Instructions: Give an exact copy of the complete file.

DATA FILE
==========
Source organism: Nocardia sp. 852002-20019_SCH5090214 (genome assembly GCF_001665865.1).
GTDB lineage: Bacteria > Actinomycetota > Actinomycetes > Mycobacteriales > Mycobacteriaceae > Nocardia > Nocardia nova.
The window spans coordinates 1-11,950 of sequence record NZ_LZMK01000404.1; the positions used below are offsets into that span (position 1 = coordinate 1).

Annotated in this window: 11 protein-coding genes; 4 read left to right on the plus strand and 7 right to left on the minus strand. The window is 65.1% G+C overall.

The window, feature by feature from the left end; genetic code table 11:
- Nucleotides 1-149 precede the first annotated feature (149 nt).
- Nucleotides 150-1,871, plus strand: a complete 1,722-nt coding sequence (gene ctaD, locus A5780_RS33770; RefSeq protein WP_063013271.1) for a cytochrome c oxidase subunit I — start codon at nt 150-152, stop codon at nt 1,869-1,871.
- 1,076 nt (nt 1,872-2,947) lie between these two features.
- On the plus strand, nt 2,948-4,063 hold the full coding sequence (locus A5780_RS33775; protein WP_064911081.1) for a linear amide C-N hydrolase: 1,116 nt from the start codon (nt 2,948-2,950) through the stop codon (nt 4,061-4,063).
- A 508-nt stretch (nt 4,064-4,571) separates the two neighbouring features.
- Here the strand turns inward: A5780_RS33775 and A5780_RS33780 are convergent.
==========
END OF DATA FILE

Source organism: Nocardia sp. 852002-20019_SCH5090214 (genome assembly GCF_001665865.1).
GTDB lineage: Bacteria > Actinomycetota > Actinomycetes > Mycobacteriales > Mycobacteriaceae > Nocardia > Nocardia nova.
The window spans coordinates 1-11,950 of sequence record NZ_LZMK01000404.1; the positions used below are offsets into that span (position 1 = coordinate 1).

Annotated in this window: 11 protein-coding genes; 4 read left to right on the plus strand and 7 right to left on the minus strand. The window is 65.1% G+C overall.

The window, feature by feature from the left end; genetic code table 11:
- Nucleotides 1-149 precede the first annotated feature (149 nt).
- Nucleotides 150-1,871, plus strand: a complete 1,722-nt coding sequence (gene ctaD, locus A5780_RS33770; RefSeq protein WP_063013271.1) for a cytochrome c oxidase subunit I — start codon at nt 150-152, stop codon at nt 1,869-1,871.
- 1,076 nt (nt 1,872-2,947) lie between these two features.
- On the plus strand, nt 2,948-4,063 hold the full coding sequence (locus A5780_RS33775; protein WP_064911081.1) for a linear amide C-N hydrolase: 1,116 nt from the start codon (nt 2,948-2,950) through the stop codon (nt 4,061-4,063).
- A 508-nt stretch (nt 4,064-4,571) separates the two neighbouring features.
- Here the strand turns inward: A5780_RS33775 and A5780_RS33780 are convergent.